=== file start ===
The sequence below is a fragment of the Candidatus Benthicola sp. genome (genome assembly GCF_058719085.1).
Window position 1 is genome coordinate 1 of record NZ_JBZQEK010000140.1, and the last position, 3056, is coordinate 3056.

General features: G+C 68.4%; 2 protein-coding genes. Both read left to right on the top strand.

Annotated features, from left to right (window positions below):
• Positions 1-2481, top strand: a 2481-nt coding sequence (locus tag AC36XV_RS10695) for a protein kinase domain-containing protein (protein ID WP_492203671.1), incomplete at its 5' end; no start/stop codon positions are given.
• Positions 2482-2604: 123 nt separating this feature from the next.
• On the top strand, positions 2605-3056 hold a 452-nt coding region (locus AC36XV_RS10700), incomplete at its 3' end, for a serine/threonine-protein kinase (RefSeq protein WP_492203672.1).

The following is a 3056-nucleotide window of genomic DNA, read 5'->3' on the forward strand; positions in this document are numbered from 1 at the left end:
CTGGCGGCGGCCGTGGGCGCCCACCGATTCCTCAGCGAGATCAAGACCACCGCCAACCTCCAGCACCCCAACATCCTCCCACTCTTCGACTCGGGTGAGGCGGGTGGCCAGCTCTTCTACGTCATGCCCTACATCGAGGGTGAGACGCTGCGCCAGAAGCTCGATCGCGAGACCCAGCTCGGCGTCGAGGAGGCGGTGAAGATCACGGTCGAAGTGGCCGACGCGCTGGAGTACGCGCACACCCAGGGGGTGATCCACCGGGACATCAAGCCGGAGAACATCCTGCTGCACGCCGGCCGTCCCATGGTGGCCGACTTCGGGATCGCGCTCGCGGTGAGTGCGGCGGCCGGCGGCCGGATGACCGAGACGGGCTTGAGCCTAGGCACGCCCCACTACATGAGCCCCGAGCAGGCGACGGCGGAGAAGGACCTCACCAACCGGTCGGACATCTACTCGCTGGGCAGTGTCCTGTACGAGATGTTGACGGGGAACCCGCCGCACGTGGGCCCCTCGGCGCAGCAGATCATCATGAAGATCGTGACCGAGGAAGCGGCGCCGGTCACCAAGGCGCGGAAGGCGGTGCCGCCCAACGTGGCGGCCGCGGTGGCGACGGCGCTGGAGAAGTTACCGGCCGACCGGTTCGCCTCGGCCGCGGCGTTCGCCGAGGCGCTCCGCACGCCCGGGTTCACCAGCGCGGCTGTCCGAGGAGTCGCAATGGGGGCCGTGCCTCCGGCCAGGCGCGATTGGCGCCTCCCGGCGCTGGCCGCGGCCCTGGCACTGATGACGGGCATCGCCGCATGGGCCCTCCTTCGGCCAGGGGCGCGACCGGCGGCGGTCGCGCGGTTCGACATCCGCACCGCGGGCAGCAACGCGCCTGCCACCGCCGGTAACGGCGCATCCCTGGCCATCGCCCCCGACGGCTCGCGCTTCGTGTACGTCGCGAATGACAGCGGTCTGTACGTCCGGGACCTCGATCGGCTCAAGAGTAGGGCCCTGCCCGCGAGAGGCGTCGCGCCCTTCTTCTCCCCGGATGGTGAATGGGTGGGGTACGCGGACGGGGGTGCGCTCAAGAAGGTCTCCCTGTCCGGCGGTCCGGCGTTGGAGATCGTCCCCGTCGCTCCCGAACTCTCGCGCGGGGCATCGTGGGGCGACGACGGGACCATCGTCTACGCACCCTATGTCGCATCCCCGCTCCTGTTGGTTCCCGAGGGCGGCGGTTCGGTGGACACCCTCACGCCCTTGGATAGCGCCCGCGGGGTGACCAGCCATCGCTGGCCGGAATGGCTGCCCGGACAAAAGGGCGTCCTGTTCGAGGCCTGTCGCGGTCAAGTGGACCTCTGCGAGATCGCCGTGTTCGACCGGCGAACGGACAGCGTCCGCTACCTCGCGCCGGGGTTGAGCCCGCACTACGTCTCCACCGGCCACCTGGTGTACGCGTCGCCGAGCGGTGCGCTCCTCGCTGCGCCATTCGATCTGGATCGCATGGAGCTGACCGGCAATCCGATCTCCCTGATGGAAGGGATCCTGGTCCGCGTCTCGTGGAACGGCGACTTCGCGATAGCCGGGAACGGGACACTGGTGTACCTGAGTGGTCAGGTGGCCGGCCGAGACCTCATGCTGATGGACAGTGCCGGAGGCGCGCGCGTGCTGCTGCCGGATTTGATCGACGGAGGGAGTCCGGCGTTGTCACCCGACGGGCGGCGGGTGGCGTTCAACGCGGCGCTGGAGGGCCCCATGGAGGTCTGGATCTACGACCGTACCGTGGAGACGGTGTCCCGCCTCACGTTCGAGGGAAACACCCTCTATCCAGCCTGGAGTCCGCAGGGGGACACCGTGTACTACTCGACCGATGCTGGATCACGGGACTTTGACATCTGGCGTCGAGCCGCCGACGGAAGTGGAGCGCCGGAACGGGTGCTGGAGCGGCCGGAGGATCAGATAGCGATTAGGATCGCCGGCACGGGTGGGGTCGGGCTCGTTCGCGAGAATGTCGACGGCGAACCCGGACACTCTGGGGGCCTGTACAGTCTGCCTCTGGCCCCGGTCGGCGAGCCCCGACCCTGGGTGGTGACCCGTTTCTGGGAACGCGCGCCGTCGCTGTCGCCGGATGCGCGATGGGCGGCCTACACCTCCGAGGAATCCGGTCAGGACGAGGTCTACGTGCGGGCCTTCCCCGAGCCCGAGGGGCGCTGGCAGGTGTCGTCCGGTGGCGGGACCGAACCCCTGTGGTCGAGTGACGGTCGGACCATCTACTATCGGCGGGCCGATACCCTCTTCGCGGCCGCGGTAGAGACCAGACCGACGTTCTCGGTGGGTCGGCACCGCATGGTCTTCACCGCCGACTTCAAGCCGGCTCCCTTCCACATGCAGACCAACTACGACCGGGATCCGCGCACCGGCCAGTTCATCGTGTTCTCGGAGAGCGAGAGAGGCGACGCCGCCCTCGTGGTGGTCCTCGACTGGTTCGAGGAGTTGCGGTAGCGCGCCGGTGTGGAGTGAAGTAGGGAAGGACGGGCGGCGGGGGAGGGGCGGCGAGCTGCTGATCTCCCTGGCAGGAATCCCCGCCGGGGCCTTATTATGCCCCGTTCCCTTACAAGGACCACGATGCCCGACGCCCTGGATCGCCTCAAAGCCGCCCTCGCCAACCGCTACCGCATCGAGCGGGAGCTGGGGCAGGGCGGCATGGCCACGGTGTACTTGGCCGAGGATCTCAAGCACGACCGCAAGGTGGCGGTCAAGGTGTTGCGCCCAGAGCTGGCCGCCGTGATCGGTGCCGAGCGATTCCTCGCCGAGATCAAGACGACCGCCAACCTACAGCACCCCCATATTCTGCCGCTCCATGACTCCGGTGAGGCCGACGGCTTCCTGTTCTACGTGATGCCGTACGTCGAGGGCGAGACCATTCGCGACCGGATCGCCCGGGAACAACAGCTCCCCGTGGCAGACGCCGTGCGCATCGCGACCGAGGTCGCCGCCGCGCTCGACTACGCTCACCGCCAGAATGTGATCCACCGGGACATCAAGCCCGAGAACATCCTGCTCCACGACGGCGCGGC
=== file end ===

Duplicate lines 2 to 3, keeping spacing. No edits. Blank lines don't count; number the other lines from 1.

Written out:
Window position 1 is genome coordinate 1 of record NZ_JBZQEK010000140.1, and the last position, 3056, is coordinate 3056.

General features: G+C 68.4%; 2 protein-coding genes. Both read left to right on the top strand.